How Much Should a Website Cost
Britton Lorentzen
Designer, marketer, and owner.







Published: May 8th, 2017

Setting up a website is an essential component for getting your company on the web. The process usually involves going to Google and figuring out what companies offer web design for small businesses. Once someone has typed in their search, they’ll be bombarded with a ton of ads for companies that offer cheap or quick web design. There might be a couple results for people that offer hosting, search engine optimization, and all kinds of goodies that look enticing. The person may start up a conversation with an account manager that will lead them down the road of opportunity showing how their team will deliver all kinds of results and increase sales by so many units. At the end of the conversation, the customer starts talking about the price and realizes that the services cost a crazy amount of money.

How do these companies come up with these bids? On the surface, it may seem a bit crazy that companies can charge so much money to design a website. However, there are a couple elements behind the scenes that drive up the price of a website. This blog post will discuss the difference between the pricing of a freelancer (like me!) and the pricing of a medium-to-large scale design firm.




Differences Between a Freelancer and a Design Firm


With any marketing or design project, there are pros and cons associated with choosing the people you want to work with.

• When you work with a freelancer, you only have to talk with one person that will develop a relationship with you over the course of the project. When you work with a design firm, you’ll usually talk with an account manager that will translate what you want into a list of objectives that their design and development team have to accomplish.

• When you work with a freelancer, they might have a large workload that won’t allow them to get back in immediate contact with you. When you work with a design firm, you’ll usually have a dedicated account manager that will be easier to contact.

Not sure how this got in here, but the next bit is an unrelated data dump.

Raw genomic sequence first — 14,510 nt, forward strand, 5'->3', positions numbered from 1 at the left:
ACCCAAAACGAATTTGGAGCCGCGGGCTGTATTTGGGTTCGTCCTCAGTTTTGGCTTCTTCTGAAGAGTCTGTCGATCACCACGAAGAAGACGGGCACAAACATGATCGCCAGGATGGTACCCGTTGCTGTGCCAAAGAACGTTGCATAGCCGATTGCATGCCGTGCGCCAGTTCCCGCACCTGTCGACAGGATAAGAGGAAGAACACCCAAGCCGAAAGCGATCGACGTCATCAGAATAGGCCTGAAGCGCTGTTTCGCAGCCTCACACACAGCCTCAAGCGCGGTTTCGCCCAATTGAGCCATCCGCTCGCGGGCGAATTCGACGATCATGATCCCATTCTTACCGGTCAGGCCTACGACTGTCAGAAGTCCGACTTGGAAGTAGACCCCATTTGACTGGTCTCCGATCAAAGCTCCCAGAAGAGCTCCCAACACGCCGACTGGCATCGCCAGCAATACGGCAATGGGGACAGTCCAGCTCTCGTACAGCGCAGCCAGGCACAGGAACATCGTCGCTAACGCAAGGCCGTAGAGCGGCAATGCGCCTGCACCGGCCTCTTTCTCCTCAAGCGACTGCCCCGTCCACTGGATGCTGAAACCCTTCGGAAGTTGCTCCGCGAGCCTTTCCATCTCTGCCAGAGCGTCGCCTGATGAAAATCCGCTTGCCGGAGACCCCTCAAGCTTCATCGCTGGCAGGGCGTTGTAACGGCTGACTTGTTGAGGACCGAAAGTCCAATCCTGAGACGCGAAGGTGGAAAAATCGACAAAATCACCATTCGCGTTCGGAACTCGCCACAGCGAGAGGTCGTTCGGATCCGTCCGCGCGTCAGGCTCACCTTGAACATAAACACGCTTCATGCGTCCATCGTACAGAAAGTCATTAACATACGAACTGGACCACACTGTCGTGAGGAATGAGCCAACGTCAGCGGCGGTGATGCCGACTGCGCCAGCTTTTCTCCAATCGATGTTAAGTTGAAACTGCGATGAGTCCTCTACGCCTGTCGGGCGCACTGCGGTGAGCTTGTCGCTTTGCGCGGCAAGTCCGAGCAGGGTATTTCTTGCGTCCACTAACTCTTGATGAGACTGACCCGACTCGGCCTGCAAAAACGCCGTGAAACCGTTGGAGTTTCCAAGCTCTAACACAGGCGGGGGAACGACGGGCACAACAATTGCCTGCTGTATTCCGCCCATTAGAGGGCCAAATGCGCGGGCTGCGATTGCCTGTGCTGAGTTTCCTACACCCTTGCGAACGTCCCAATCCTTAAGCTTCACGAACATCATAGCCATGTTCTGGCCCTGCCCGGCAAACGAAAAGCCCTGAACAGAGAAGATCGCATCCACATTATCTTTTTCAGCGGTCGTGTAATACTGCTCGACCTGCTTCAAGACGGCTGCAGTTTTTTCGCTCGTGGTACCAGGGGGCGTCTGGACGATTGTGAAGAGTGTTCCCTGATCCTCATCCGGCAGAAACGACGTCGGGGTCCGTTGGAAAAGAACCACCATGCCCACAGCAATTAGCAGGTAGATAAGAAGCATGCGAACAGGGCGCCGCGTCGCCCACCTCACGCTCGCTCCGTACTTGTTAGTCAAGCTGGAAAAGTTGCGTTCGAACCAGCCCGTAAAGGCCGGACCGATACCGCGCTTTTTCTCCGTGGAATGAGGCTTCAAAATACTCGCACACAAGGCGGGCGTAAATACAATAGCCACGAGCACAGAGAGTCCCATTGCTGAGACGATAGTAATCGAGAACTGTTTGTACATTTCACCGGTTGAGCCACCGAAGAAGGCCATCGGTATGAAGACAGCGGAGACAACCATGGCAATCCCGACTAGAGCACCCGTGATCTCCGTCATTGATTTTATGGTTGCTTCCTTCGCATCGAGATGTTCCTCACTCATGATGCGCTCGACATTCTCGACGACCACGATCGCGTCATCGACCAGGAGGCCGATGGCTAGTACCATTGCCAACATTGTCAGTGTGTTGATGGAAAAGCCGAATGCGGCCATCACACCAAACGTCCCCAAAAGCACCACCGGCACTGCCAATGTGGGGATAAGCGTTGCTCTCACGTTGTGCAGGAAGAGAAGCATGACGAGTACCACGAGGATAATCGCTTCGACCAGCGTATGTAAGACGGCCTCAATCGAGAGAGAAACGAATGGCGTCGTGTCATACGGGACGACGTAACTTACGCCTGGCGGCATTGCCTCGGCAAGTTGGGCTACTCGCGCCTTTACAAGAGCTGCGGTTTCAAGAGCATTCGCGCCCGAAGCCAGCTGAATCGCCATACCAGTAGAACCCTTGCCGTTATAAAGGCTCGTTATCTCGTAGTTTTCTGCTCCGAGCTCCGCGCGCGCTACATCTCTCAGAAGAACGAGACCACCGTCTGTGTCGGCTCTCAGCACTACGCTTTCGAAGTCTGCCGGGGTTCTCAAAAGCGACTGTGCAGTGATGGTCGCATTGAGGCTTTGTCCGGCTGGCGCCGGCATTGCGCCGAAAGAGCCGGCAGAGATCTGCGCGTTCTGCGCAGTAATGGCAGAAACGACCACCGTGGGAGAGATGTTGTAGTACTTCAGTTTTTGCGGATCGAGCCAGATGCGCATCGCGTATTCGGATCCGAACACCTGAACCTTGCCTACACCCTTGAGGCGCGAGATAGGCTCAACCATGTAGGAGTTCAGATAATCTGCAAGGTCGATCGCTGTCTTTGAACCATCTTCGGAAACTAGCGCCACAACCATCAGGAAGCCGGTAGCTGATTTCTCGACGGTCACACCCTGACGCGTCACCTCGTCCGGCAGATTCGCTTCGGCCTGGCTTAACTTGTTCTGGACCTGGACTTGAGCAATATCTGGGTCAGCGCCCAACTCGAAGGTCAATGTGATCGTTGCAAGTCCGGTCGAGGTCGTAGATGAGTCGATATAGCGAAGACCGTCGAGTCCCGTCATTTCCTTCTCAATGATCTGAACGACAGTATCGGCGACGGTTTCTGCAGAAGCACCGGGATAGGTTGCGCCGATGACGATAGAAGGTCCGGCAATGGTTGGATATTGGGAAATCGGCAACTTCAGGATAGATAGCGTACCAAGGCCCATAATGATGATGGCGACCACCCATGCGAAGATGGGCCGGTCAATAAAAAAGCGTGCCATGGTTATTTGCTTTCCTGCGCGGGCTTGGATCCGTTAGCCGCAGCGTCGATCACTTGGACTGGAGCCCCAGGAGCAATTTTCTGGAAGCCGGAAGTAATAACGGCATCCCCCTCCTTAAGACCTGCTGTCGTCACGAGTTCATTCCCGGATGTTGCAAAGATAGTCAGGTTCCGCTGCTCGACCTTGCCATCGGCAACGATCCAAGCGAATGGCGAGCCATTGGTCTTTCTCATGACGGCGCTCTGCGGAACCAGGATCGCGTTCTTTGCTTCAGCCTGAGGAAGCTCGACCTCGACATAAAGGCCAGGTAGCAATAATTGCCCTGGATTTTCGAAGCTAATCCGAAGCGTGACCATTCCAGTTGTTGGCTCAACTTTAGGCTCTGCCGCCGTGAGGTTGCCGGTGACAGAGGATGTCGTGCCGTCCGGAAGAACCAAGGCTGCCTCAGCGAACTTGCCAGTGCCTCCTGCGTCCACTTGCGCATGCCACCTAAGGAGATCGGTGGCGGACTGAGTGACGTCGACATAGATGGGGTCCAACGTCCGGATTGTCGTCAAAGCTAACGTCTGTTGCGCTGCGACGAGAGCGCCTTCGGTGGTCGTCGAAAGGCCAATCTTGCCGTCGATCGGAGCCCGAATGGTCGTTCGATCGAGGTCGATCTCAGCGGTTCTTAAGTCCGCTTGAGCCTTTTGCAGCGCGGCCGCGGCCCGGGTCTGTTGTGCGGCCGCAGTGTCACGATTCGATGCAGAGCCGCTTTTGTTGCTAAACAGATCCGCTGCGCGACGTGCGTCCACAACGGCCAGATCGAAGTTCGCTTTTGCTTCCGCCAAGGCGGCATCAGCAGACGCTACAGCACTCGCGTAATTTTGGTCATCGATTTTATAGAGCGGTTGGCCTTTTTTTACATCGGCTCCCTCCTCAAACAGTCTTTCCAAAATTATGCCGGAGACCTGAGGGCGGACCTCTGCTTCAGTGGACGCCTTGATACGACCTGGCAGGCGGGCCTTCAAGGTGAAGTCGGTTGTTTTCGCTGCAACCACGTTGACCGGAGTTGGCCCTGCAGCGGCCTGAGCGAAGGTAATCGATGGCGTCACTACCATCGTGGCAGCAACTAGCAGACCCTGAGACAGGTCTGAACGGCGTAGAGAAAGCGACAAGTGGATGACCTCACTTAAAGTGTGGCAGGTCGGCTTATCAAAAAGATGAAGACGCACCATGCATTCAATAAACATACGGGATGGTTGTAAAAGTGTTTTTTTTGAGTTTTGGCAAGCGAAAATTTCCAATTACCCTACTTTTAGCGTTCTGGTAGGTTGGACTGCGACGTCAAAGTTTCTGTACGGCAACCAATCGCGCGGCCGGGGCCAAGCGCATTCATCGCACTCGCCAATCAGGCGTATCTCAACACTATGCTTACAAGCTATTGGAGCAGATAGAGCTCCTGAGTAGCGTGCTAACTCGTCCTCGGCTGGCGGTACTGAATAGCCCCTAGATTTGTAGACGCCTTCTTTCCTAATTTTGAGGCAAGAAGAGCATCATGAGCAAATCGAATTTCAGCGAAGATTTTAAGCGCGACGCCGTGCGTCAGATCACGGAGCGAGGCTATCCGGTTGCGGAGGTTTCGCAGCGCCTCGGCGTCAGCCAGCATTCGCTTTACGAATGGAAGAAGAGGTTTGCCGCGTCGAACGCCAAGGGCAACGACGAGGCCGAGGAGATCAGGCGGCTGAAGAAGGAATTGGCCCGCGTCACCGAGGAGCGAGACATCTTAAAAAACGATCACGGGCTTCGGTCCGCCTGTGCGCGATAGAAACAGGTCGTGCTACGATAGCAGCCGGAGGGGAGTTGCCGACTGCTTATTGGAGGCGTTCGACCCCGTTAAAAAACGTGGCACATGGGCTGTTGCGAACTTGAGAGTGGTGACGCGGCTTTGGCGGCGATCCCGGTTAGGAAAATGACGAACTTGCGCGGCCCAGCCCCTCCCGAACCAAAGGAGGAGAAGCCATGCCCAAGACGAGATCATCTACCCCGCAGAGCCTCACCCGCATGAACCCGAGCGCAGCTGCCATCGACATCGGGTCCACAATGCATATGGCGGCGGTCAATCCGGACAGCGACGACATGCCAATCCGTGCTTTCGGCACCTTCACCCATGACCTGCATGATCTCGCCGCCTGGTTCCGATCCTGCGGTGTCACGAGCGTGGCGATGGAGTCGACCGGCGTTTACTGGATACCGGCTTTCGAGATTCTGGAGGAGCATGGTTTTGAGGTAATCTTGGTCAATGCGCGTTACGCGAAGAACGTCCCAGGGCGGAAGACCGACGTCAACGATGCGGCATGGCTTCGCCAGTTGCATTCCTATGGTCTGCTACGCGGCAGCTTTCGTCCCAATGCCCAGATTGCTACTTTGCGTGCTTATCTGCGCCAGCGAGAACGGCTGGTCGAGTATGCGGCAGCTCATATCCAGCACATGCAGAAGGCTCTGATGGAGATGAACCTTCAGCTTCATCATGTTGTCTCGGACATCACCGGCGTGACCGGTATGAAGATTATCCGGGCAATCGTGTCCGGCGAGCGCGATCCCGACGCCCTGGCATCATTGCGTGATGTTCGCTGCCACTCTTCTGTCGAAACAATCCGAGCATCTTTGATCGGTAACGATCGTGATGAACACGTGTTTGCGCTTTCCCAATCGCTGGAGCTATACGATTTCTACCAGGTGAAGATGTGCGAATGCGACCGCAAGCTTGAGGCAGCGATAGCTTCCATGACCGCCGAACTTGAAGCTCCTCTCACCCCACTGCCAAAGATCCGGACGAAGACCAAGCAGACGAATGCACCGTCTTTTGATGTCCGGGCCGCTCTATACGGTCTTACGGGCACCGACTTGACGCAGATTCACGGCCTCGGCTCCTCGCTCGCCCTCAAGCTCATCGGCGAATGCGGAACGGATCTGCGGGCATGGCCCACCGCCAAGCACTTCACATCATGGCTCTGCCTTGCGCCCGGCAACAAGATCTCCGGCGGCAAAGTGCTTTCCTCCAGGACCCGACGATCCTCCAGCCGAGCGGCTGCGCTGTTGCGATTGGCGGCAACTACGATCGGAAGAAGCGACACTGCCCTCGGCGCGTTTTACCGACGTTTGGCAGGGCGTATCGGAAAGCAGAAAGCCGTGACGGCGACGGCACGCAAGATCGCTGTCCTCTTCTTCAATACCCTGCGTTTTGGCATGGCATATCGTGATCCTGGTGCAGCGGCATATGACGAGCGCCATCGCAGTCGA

• When you work with a freelancer, projects tend to have a quicker turnaround time compared to larger firms. The typical ballpark for a freelancer is two to three months compared to a firm that may take anywhere from four to six months.

• When you work with a freelancer, you rely on the person having enough expertise about design, development, and marketing to get your business noticed. When you work with a firm, the work is divided among specialists that will be specifically trained in different aspects of the project.

• Ultimately, when you work with a freelancer, the cost will be much cheaper compared to working with a design firm that has a large overhead cost to cover.

Choosing the ideal partner for your project is crucial. Choosing a freelancer or design firm will have their own merits depending on the scale and extent of your project. Going with either entity will definitely have their pitfalls. However, it’s important not to discredit getting your work done from either person because one element of the process may not be the ideal circumstance for you.




Cool, So Where Do These Costs Come From?


First, we have to understand the fixed costs associated with a website. These are the prices that can’t be controlled by either the freelancer or the design firm.

Website Registration

This is the cost for telling the internet your website exists. The cost for registering a website depends on the kind of domain you’re looking to get. If you’re lucky enough to get a .com, registration starts at about $12/yr and can reach the thousands if it’s a short domain that the registrar deems is a ‘premium’ domain. There are also .co, .net, .biz, .org, and many others that start at $12/yr and go up depending on how long you want to register the website.

Website Hosting